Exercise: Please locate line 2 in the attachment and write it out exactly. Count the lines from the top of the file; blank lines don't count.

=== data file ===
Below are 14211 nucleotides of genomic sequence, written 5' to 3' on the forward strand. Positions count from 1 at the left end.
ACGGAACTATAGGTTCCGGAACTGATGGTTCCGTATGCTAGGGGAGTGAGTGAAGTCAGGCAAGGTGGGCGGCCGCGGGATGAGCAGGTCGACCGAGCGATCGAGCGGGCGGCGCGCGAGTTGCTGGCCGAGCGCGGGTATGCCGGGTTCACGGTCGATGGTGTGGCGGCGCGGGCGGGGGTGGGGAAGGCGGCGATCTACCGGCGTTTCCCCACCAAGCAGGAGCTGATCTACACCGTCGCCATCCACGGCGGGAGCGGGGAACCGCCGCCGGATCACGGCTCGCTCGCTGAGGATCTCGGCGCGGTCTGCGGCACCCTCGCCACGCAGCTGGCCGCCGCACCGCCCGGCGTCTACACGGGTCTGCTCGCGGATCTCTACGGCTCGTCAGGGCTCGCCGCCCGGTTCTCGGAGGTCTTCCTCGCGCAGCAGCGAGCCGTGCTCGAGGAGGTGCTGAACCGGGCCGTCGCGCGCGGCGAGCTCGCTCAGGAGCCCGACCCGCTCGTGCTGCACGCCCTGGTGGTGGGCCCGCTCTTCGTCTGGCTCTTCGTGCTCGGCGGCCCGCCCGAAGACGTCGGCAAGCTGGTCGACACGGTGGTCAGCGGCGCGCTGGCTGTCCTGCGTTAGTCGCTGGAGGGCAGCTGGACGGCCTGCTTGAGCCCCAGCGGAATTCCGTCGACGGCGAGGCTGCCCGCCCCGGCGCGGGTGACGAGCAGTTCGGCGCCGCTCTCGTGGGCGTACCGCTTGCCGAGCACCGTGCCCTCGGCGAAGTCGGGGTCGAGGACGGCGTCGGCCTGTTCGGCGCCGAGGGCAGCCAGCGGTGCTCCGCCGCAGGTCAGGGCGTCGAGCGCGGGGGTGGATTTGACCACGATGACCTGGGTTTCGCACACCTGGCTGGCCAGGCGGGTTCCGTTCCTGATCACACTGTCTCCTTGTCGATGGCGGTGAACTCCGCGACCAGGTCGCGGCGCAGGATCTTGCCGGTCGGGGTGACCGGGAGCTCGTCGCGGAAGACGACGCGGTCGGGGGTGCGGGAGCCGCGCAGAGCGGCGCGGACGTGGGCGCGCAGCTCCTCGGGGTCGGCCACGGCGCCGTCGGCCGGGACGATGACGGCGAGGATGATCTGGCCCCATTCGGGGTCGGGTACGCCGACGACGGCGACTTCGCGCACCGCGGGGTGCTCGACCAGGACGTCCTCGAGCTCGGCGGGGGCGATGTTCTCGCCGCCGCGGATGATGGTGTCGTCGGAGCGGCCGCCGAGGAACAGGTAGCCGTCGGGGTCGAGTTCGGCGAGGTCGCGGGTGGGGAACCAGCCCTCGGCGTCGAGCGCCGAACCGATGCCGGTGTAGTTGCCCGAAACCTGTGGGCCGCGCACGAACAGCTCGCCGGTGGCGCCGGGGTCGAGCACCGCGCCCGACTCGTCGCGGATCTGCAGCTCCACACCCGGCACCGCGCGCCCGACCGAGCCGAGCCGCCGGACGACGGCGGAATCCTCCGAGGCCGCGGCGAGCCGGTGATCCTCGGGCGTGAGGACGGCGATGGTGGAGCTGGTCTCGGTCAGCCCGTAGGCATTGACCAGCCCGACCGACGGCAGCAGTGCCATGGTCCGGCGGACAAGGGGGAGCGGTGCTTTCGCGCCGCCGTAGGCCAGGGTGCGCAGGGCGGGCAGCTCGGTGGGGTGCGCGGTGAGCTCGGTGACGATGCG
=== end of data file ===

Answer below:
ACGGAACTATAGGTTCCGGAACTGATGGTTCCGTATGCTAGGGGAGTGAGTGAAGTCAGGCAAGGTGGGCGGCCGCGGGATGAGCAGGTCGACCGAGCGATCGAGCGGGCGGCGCGCGAGTTGCTGGCCGAGCGCGGGTATGCCGGGTTCACGGTCGATGGTGTGGCGGCGCGGGCGGGGGTGGGGAAGGCGGCGATCTACCGGCGTTTCCCCACCAAGCAGGAGCTGATCTACACCGTCGCCATCCACGGCGGGAGCGGGGAACCGCCGCCGGATCACGGCTCGCTCGCTGAGGATCTCGGCGCGGTCTGCGGCACCCTCGCCACGCAGCTGGCCGCCGCACCGCCCGGCGTCTACACGGGTCTGCTCGCGGATCTCTACGGCTCGTCAGGGCTCGCCGCCCGGTTCTCGGAGGTCTTCCTCGCGCAGCAGCGAGCCGTGCTCGAGGAGGTGCTGAACCGGGCCGTCGCGCGCGGCGAGCTCGCTCAGGAGCCCGACCCGCTCGTGCTGCACGCCCTGGTGGTGGGCCCGCTCTTCGTCTGGCTCTTCGTGCTCGGCGGCCCGCCCGAAGACGTCGGCAAGCTGGTCGACACGGTGGTCAGCGGCGCGCTGGCTGTCCTGCGTTAGTCGCTGGAGGGCAGCTGGACGGCCTGCTTGAGCCCCAGCGGAATTCCGTCGACGGCGAGGCTGCCCGCCCCGGCGCGGGTGACGAGCAGTTCGGCGCCGCTCTCGTGGGCGTACCGCTTGCCGAGCACCGTGCCCTCGGCGAAGTCGGGGTCGAGGACGGCGTCGGCCTGTTCGGCGCCGAGGGCAGCCAGCGGTGCTCCGCCGCAGGTCAGGGCGTCGAGCGCGGGGGTGGATTTGACCACGATGACCTGGGTTTCGCACACCTGGCTGGCCAGGCGGGTTCCGTTCCTGATCACACTGTCTCCTTGTCGATGGCGGTGAACTCCGCGACCAGGTCGCGGCGCAGGATCTTGCCGGTCGGGGTGACCGGGAGCTCGTCGCGGAAGACGACGCGGTCGGGGGTGCGGGAGCCGCGCAGAGCGGCGCGGACGTGGGCGCGCAGCTCCTCGGGGTCGGCCACGGCGCCGTCGGCCGGGACGATGACGGCGAGGATGATCTGGCCCCATTCGGGGTCGGGTACGCCGACGACGGCGACTTCGCGCACCGCGGGGTGCTCGACCAGGACGTCCTCGAGCTCGGCGGGGGCGATGTTCTCGCCGCCGCGGATGATGGTGTCGTCGGAGCGGCCGCCGAGGAACAGGTAGCCGTCGGGGTCGAGTTCGGCGAGGTCGCGGGTGGGGAACCAGCCCTCGGCGTCGAGCGCCGAACCGATGCCGGTGTAGTTGCCCGAAACCTGTGGGCCGCGCACGAACAGCTCGCCGGTGGCGCCGGGGTCGAGCACCGCGCCCGACTCGTCGCGGATCTGCAGCTCCACACCCGGCACCGCGCGCCCGACCGAGCCGAGCCGCCGGACGACGGCGGAATCCTCCGAGGCCGCGGCGAGCCGGTGATCCTCGGGCGTGAGGACGGCGATGGTGGAGCTGGTCTCGGTCAGCCCGTAGGCATTGACCAGCCCGACCGACGGCAGCAGTGCCATGGTCCGGCGGACAAGGGGGAGCGGTGCTTTCGCGCCGCCGTAGGCCAGGGTGCGCAGGGCGGGCAGCTCGGTGGGGTGCGCGGTGAGCTCGGTGACGATGCG